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Tips on butterfly jigging, Part II

By Staff | May 16, 2013

Mounted to the rod is a lightweight but beefy reel, either spinning or conventional. Because you hold the outfit and actively fish it, small reels light enough to be fished all day are essential. On the other hand, because the line and the quarry are anything but ultra-light, powerful, high-ratio gears and substantial drags are equally essential.

Spinning reels need to be able to handle a great deal of torque and pressure to effectively work the jig. You must be able to retrieve line powerfully and quickly. The same goes for conventional reels. A reel that is light enough to jig with and has a high retrieval rate – but still can take heavy drag – is a must.

Both spinning and conventional reels should be filled with braided line. Braid will cast further, sink in a current better, and with minimum or no stretch, let you feel the action of the jig and the immediate strike from a fish. Line sizes from 40- to 80-pound test are standard for tuna.

Fluorocarbon leader material has ultra low visibility, tensile and knot strength, sinks better and is more abrasion-resistant than monofilament. Use a 60- to 80-pound wind-on leader, tied or crimped to a single-hook rig for tuna. Butterfly jigs can be used with a single or double hook rig, attached to the top of the jig, directly to the line. It is a straight pull between the line and the hook. The jig is just swinging free.

Yellowfin and bigeye tuna identification

Some people will try to tell you that bigeye and yellowfin tuna are difficult to tell apart. This statement is completely false and is usually perpetuated by fishery scientists and fishermen who have not seen enough of both species to qualify them to make any statements on fish identification.

The two fish are “similar” in appearance but have several distinguishing internal and external characteristics that will allow the careful observer to identify each species in a range of conditions fresh.

General coloring: Live or fresh yellowfin have a metallic black back with a bright yellow-gold mid-lateral side band running along each side of the body, from the eye to the tail, changing to silvery sides and belly. The dark black back may be separated from the gold band by a thin blue band.

Bigeye have a large blue/black back that blends into a peculiar iridescent cobalt/metallic blue region followed by a golden/yellow side band above silvery gray sides and a white belly. Most of these colors fade soon after death.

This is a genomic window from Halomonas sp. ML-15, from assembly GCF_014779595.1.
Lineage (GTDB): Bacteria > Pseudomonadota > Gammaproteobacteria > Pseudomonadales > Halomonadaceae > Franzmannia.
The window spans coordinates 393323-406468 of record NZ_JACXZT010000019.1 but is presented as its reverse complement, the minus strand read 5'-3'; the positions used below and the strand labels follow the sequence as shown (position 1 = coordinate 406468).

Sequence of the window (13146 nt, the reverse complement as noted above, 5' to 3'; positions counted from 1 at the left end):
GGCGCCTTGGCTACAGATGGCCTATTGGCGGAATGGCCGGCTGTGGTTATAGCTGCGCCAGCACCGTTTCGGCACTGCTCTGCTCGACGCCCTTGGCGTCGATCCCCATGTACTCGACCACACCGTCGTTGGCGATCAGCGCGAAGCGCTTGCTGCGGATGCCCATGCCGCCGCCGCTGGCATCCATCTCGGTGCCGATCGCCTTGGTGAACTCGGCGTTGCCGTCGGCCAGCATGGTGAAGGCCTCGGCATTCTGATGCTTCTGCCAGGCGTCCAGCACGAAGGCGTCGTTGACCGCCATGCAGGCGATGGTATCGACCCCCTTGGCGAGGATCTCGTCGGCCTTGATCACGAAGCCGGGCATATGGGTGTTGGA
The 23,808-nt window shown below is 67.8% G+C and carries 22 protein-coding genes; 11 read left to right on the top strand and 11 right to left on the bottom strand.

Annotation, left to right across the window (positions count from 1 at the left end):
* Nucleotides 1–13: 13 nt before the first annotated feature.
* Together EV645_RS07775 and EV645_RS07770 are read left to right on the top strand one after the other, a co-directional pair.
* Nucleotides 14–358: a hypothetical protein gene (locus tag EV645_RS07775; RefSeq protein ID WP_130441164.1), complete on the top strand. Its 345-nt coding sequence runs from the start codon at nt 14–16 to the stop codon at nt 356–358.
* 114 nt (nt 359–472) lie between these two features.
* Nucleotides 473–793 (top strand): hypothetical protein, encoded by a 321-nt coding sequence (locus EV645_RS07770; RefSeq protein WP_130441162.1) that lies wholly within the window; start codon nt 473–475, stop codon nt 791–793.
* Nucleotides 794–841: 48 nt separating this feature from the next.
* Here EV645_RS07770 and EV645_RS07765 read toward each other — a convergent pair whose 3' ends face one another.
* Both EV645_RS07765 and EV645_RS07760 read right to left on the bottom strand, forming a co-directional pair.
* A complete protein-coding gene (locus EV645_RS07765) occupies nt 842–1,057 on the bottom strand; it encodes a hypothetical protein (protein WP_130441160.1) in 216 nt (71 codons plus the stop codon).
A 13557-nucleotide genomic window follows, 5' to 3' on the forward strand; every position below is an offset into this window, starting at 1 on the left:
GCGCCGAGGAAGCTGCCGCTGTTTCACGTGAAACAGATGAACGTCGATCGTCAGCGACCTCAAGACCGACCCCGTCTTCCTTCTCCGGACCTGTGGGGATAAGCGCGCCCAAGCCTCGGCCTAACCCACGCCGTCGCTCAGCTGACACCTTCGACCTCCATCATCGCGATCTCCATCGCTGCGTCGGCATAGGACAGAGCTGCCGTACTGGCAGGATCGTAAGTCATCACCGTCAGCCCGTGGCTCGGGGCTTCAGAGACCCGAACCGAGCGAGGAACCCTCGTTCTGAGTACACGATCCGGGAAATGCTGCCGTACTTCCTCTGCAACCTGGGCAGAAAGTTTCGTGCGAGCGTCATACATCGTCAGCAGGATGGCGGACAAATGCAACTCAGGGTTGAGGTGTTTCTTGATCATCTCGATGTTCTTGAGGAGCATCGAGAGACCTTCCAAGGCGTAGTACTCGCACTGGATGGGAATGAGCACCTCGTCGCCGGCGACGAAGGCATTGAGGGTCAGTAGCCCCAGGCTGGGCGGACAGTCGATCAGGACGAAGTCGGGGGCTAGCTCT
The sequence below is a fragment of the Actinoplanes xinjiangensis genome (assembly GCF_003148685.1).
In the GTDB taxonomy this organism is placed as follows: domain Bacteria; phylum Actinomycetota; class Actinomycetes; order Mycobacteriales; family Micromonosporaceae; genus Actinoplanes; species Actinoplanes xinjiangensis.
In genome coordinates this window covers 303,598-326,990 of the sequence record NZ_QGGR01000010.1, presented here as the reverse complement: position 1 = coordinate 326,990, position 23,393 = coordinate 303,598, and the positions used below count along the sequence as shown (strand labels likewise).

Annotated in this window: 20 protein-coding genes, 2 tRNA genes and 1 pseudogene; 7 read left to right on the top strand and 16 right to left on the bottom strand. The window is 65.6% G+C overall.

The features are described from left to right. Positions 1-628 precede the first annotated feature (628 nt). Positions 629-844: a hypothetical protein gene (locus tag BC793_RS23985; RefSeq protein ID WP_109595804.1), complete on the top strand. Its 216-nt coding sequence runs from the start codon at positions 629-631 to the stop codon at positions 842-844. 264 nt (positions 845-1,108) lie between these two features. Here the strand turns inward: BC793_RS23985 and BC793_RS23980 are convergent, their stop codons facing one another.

The yellowfin body is elongate with a long tail. The body outline is flat between the second dorsal and caudal fin and between the anal and caudal fin. In bigeye, the body is deep, rounded like a football. The body outline is rounded, forming a smooth dorsal and ventral arc between the snout and caudal tail peduncle.

On yellowfin, the pectoral fin is short, extending to the base of the second dorsal fin. The pectoral fin is thicker, straight and stiff, like a wing. The bigeye pectoral fin is long, extending beyond the second dorsal fin base. The pectoral tapers to a thin point, flexible, curving ventrally at the side like a sickle.

For yellowfin, the second dorsal fin and the anal fin, as well as the finlets between those fins and the tail, are bright yellow, giving this fish its common name. The tiny fins (or finlets) run down the top and bottom side of the body, from the second dorsal fin and the anal fin to the tail. The finlets are bordered by a narrow slight black or no color edge. The second dorsal and anal fins can be very long in certain specimens, reaching almost as far back as the tail and giving the appearance of sickles. This particular species is named “Allison” tuna.

In bigeye, the first dorsal fin is deep yellow, while the second dorsal fin and anal fin are pale yellow. The small fins just behind the dorsal and anal fins, called finlets, are bright yellow with a black edge band. The shorter length of the anal fin and the larger eyes of the bigeye tuna, after which it is named, distinguish this species from the similar yellowfin tuna.

The characteristics of yellowfin and bigeye caudal (tail) fins are distinct and can serve as a quick means of identification if the tails are in good condition. This characteristic is most useful when identifying fish larger than 15 pounds. Yellowfin tails are yellow/golden, while bigeye tails are darker in color, being purplish-black, which fades to a dusky black at death.

The central portion of the trailing edge of a yellowfin tail forms a distinctive V- or M-shaped notch. Two raised bumps, or mounds, are apparent on either side of the fin behind the large side keel; these are absent in bigeye. The center of the trailing edge of a bigeye tail has no “V” notch, but forms a flat or slightly crescent-shaped cup. These features are difficult to describe but easy to see if you have a yellowfin and bigeye side-by-side.